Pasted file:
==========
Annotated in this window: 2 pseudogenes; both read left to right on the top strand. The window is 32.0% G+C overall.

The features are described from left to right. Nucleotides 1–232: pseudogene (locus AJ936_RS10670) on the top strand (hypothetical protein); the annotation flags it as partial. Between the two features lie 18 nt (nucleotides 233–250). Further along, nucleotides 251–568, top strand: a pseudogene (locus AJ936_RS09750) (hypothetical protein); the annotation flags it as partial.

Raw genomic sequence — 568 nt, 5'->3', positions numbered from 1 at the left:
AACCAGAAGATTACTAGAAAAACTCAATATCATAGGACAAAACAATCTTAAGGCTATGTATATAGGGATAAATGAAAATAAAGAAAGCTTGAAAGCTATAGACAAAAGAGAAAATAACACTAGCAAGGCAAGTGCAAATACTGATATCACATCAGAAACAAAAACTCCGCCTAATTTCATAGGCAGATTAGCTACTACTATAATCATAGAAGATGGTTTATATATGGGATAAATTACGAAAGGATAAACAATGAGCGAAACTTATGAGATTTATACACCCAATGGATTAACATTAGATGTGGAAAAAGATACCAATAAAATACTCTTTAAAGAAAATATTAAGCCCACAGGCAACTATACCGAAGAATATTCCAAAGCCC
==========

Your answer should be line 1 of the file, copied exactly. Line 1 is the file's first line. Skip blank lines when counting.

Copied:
Annotated in this window: 2 pseudogenes; both read left to right on the top strand. The window is 32.0% G+C overall.